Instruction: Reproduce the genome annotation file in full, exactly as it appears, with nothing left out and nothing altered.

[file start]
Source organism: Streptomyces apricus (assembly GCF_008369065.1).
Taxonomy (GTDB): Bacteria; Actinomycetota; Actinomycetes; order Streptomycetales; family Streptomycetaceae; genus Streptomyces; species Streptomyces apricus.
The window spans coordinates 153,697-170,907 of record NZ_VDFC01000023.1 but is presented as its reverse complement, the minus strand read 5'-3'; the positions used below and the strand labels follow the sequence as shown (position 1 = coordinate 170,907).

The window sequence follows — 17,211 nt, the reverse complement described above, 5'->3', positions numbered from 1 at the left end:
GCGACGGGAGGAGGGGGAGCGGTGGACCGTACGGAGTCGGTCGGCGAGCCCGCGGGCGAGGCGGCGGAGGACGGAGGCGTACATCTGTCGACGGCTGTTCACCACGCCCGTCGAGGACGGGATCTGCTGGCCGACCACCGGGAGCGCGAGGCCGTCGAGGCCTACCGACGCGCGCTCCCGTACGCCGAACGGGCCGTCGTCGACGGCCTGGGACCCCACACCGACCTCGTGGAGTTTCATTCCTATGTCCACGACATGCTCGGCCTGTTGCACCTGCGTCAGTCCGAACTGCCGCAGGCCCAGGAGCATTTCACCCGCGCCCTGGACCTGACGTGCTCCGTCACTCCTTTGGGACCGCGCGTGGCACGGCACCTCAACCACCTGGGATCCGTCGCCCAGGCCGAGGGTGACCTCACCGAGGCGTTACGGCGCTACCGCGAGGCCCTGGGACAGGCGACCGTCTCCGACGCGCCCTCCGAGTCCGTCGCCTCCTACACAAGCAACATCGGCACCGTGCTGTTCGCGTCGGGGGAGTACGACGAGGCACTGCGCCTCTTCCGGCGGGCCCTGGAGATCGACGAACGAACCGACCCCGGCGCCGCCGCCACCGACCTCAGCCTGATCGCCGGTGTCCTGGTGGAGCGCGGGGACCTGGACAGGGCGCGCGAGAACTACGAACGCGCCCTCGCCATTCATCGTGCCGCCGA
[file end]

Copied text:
Source organism: Streptomyces apricus (assembly GCF_008369065.1).
Taxonomy (GTDB): Bacteria; Actinomycetota; Actinomycetes; order Streptomycetales; family Streptomycetaceae; genus Streptomyces; species Streptomyces apricus.
The window spans coordinates 153,697-170,907 of record NZ_VDFC01000023.1 but is presented as its reverse complement, the minus strand read 5'-3'; the positions used below and the strand labels follow the sequence as shown (position 1 = coordinate 170,907).

The window sequence follows — 17,211 nt, the reverse complement described above, 5'->3', positions numbered from 1 at the left end:
GCGACGGGAGGAGGGGGAGCGGTGGACCGTACGGAGTCGGTCGGCGAGCCCGCGGGCGAGGCGGCGGAGGACGGAGGCGTACATCTGTCGACGGCTGTTCACCACGCCCGTCGAGGACGGGATCTGCTGGCCGACCACCGGGAGCGCGAGGCCGTCGAGGCCTACCGACGCGCGCTCCCGTACGCCGAACGGGCCGTCGTCGACGGCCTGGGACCCCACACCGACCTCGTGGAGTTTCATTCCTATGTCCACGACATGCTCGGCCTGTTGCACCTGCGTCAGTCCGAACTGCCGCAGGCCCAGGAGCATTTCACCCGCGCCCTGGACCTGACGTGCTCCGTCACTCCTTTGGGACCGCGCGTGGCACGGCACCTCAACCACCTGGGATCCGTCGCCCAGGCCGAGGGTGACCTCACCGAGGCGTTACGGCGCTACCGCGAGGCCCTGGGACAGGCGACCGTCTCCGACGCGCCCTCCGAGTCCGTCGCCTCCTACACAAGCAACATCGGCACCGTGCTGTTCGCGTCGGGGGAGTACGACGAGGCACTGCGCCTCTTCCGGCGGGCCCTGGAGATCGACGAACGAACCGACCCCGGCGCCGCCGCCACCGACCTCAGCCTGATCGCCGGTGTCCTGGTGGAGCGCGGGGACCTGGACAGGGCGCGCGAGAACTACGAACGCGCCCTCGCCATTCATCGTGCCGCCGA